Conversations : The Best of Royalene Doyle (part 2)

Celebrating the Best of Royalene Doyle

and her fantastic Conversations

farewell goodbye waving

Once upon a glorious time, Royalene gave us her backstory as an author and self-publishing expert. And let us tell you, it’s something special. Royalene started out writing genre fiction in her teens, mastering everything from science fiction to mystery to children’s books, before moving on in her adulthood to overcome that age-old tale of a gifted writer facing rejection letter after rejection letter. Her response? To take up self-publishing, of course! There’s a lot more to the story than what we can summarize here, but one of the highlights is her unwavering faith in herself (and other authors) and her own personal vision. Here is a writer who faced challenges so common (or perhaps even universal) to the profession, and out of her own grit and determination and self-empowerment, carved out her own uncommon response … and success! In fact, Royalene has had a lot to say about success over the years, and we can’t recommend reading her posts enough. But for the background and the foundation of who she is as a writer, and where her advice comes as a self-publishing professional? Read this post for sure.

Next up, we wanted to shine a light on some of Royalene’s method. (And also, let’s face it, there’s something just plain winsome about Winnie the Pooh, and Royalene’s reference here is spot on.) 2013 was a splendid year for Royalene posts (a very fine vintage), packed full of insights into how she goes about starting a new book, particularly a new children’s book. She walks readers through the first step (research), then the next (conversation), and the last (money). Each of these steps presents some obstacles for the self-publishing author to overcome, but Royalene’s clearly defined and organized steps might just prove a working blueprint for those children’s book authors who come after her. Well worth a full exploratory read, don’t you think?

Our last post for the day was the logical follow-up to the previous one; in fact, this post was published just one week after, also in 2013 (as we mentioned, a very fine vintage!). It also seems logical to have begun today’s reminisces with Royalene’s own childhood, middled with her method for writing a children’s book, and concluded with that other big component of children’s picture books—a relationship which in many ways defines the entire experience—the relationship between author and illustrator! Royalene delves into her various thoughts about illustrators, including some of her requirements for the relationship and her tips on knowing when an illustrator is right for you. As she mentions in her post, this is foundational to the creative development of a children’s picture book, and it’s just as important to develop a working philosophy or ethic of how to go about finding an illustrator and establishing that relationship as it is to write and publish the book. If you’re thinking of writing, illustrating, or otherwise publishing a children’s picture book this year, we recommend reading Royalene’s post in full!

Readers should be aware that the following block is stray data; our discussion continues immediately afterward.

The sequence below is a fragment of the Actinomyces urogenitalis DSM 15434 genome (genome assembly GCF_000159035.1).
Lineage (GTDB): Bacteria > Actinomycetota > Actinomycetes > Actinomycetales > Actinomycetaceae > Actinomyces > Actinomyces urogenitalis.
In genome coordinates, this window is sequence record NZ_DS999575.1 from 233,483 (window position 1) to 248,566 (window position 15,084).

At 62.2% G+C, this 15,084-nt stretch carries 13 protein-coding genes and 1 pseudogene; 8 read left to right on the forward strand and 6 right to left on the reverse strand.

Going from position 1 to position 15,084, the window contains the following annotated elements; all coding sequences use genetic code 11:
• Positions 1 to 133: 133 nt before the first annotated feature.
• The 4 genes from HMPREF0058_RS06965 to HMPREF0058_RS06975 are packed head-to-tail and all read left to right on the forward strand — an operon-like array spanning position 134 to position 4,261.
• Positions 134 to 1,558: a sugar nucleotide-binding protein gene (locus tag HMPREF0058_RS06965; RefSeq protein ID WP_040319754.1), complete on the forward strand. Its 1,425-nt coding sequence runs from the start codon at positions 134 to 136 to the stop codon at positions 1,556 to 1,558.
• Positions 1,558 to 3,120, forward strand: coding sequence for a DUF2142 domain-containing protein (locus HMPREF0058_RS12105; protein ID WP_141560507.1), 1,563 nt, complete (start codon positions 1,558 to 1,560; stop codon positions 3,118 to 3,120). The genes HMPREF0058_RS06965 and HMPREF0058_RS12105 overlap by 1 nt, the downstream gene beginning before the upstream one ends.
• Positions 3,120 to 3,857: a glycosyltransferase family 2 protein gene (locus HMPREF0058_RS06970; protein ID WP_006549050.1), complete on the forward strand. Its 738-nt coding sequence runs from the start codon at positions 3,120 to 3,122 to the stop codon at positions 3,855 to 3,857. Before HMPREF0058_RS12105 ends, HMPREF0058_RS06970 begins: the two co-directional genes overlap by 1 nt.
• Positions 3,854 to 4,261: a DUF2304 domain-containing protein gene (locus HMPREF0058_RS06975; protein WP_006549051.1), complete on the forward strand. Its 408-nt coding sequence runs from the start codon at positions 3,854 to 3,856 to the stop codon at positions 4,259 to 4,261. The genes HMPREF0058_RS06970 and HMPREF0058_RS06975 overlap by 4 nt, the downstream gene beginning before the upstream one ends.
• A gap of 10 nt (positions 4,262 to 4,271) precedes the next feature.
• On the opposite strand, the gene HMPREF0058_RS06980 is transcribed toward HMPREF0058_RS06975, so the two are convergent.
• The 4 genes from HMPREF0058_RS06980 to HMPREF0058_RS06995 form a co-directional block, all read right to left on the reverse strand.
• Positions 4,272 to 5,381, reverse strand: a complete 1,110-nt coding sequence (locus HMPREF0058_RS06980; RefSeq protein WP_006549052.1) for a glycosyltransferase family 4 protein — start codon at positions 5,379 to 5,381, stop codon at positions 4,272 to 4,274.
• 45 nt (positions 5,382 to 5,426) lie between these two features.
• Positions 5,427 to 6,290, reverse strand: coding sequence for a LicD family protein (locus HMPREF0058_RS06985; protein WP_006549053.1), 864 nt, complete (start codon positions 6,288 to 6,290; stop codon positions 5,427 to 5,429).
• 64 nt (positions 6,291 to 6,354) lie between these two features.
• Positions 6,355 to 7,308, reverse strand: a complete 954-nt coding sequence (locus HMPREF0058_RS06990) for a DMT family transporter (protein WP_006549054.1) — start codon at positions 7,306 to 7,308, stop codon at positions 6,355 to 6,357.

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That’s all for this week! We’ll be back next Friday as we detail more of Royelene’s greatest hits, as determined by our blog’s analytics. You can follow Royalene’s further adventures by checking out her Twitter feed (her handle is @RoyaleneD) or her website at www.DoyleWritingServices.com. We miss you, Royalene! ⚓︎